LOVEDEN, Edward Loveden (?1750-1822), of Buscot Park, Berks.
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Family and Education
b. ?1750, o. surv. s. of Thomas Townshend of Cirencester by Jane, da. of Thomas Baker of Buscot (by Martha, da. of Edward Loveden of Buscot). educ. Winchester 1762-5; Trinity, Oxf. 1767. m. (1) 15 July 1773, Margaret (d. 30 Jan. 1784), da. and h. of Lewis Pryse of Gogerddan, Card., 3s. 3da.; (2) 20 Aug. 1785, Elizabeth (d. 25 Jan. 1788), da. and h. of John Darker, wid. of Joseph Nash, s.p.; (3) Anne, da. of Thomas Linthall of Great Marlow, Bucks., s.p. suc. fa. Jan. 1767; maternal uncle 1772, and assumed name of Loveden.
Sheriff, Berks. 1781-2, Brec. 1799-1800.
Loveden’s inheritance of the Buscot Park estate, where between 1780 and 1783 he built one of the finest houses in the county, gave him a preponderant influence at Abingdon, and at the by-election of 1783 and again in 1784 he was returned there unopposed as an opponent of the Coalition.1 He did not vote on Fox’s East India bill, 27 Nov. 1783, but in Robinson’s list of January 1784 he was classed as an Administration supporter. He himself told the House on 27 Feb. that ‘he had never enlisted under the banners of party’, and consequently he ‘would give his reasons for supporting the present minister in preference to those who had been dismissed’: he was, he declared, opposed to the unconstitutional attempts by the House to interfere with the rightful exercise of the prerogative; and he concluded with ‘a handsome compliment to Mr. Pitt, [and] said an unblemished moral character was a sine qua non in a minister. He was very severe on the Coalition.’2Loveden voted for Richmond’s fortifications plan, 27 Feb. 1786. But on 18 Apr. 1788, while professing great admiration for Pitt, he supported Bastard’s motion condemning Howe’s naval promotions, and on its defeat, declared the Administration ‘had not much to boast or plume themselves upon ... A victory gained at the expense of honour and justice, he considered virtually as a defeat.’ In May 1788 he was a signatory to the third party circular. He voted against Pitt on the Regency 16 Dec. 1788, deprecating the minister’s attempt to force a discussion of the Prince’s ‘right’. On 6 Jan. 1789 he declared:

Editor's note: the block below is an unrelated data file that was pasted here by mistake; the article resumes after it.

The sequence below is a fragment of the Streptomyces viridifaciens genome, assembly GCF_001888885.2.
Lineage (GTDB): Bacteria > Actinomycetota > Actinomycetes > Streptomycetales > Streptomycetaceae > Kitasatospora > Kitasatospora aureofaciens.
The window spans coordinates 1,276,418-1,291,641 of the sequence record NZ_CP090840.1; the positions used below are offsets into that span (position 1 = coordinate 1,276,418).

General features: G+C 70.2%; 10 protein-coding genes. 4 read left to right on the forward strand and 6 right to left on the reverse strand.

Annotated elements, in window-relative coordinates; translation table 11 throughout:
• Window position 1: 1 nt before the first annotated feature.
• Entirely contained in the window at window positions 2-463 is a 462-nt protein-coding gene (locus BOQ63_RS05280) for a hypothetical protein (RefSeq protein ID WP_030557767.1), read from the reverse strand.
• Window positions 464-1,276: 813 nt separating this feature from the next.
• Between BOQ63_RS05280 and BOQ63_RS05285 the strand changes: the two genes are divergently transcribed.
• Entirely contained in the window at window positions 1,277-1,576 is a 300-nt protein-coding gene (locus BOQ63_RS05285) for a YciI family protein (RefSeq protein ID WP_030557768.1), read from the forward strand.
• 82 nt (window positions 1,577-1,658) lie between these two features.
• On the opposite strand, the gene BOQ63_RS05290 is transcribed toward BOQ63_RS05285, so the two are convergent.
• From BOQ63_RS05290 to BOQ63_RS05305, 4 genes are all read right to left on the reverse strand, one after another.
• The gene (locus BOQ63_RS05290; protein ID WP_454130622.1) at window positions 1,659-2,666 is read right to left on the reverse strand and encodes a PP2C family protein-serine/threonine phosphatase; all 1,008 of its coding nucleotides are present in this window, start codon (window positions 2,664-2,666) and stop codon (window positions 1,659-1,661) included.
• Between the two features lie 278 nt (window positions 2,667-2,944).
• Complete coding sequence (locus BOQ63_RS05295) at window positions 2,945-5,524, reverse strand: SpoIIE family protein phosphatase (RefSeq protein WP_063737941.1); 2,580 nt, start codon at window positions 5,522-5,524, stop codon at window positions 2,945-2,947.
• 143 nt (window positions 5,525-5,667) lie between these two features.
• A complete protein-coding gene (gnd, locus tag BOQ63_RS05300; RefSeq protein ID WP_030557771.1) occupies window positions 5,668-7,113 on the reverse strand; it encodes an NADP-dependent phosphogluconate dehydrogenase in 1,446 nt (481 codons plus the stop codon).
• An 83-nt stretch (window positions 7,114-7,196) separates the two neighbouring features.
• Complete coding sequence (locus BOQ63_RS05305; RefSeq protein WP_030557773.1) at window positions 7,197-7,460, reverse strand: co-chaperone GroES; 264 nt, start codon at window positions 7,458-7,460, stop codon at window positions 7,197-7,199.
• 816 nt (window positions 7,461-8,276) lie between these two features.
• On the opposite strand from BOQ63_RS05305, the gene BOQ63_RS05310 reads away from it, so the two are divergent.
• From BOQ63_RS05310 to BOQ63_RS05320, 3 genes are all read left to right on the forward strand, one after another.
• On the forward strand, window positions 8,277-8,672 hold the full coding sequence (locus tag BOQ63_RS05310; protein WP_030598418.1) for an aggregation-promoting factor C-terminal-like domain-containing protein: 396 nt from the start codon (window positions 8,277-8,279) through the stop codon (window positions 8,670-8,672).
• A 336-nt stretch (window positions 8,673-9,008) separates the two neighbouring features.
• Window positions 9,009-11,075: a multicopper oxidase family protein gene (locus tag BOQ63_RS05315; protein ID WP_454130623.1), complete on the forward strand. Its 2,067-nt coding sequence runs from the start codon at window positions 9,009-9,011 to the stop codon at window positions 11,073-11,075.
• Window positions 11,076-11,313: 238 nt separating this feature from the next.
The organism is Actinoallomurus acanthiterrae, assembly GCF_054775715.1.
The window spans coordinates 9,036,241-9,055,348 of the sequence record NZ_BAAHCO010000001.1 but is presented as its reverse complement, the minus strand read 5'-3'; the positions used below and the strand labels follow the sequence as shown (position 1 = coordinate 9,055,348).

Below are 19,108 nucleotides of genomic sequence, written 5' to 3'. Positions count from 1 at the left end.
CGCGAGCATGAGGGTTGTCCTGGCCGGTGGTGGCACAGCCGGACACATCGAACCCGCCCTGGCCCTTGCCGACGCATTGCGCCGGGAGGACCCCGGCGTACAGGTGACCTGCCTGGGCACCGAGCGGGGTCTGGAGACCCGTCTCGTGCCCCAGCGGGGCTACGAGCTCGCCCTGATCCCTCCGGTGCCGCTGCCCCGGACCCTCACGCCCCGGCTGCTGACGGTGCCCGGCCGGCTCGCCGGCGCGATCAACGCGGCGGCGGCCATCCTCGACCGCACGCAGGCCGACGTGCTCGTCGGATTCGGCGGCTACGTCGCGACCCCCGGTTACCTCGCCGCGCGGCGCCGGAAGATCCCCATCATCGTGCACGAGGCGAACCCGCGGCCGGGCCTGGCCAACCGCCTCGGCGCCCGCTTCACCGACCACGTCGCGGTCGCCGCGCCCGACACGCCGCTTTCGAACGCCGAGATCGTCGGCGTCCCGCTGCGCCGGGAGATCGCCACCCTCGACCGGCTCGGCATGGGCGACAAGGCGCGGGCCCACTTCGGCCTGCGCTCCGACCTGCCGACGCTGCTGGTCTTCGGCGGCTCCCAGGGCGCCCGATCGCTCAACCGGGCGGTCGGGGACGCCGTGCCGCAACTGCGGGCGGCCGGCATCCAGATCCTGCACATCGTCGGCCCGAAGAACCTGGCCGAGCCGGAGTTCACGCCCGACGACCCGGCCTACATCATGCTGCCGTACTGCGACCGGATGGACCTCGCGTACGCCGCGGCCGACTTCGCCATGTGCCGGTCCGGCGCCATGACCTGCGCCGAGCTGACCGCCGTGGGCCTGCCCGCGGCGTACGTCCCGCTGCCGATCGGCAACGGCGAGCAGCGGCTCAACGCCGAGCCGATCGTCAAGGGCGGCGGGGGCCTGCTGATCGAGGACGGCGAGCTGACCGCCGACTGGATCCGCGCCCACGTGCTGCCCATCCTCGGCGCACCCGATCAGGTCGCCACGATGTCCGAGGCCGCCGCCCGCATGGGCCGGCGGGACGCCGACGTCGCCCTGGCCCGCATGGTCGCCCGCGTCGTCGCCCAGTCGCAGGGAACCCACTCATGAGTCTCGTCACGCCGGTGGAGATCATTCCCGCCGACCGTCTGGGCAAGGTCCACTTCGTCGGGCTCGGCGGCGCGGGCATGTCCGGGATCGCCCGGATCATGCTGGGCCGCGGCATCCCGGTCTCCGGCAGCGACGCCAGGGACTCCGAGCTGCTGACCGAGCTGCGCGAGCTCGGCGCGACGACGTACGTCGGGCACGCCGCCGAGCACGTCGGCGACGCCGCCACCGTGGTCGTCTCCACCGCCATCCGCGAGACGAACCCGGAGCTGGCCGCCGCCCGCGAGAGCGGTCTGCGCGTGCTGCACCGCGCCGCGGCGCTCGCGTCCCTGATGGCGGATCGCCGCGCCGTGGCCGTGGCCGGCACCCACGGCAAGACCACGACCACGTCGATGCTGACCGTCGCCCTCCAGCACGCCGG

He was neither biassed by affection for one set of men, nor misled by prejudices against another; and that he acted upon what he considered to be a better principle and a more becoming motive, than either self-interest or ambition, an honest zeal for the good of his country and the promotion of the public welfare.3
He moved for a further examination of the King’s physicians before the House should consider the propriety and extent of the proposed restrictions on the Regent’s authority, on the grounds that conflicting reports and rumours about the King’s health were in circulation. His attitude towards the Regency was not popular at Abingdon. ‘The cry is, “They sent you to vote for Pitt and you are turned to Fox”’, warned one correspondent.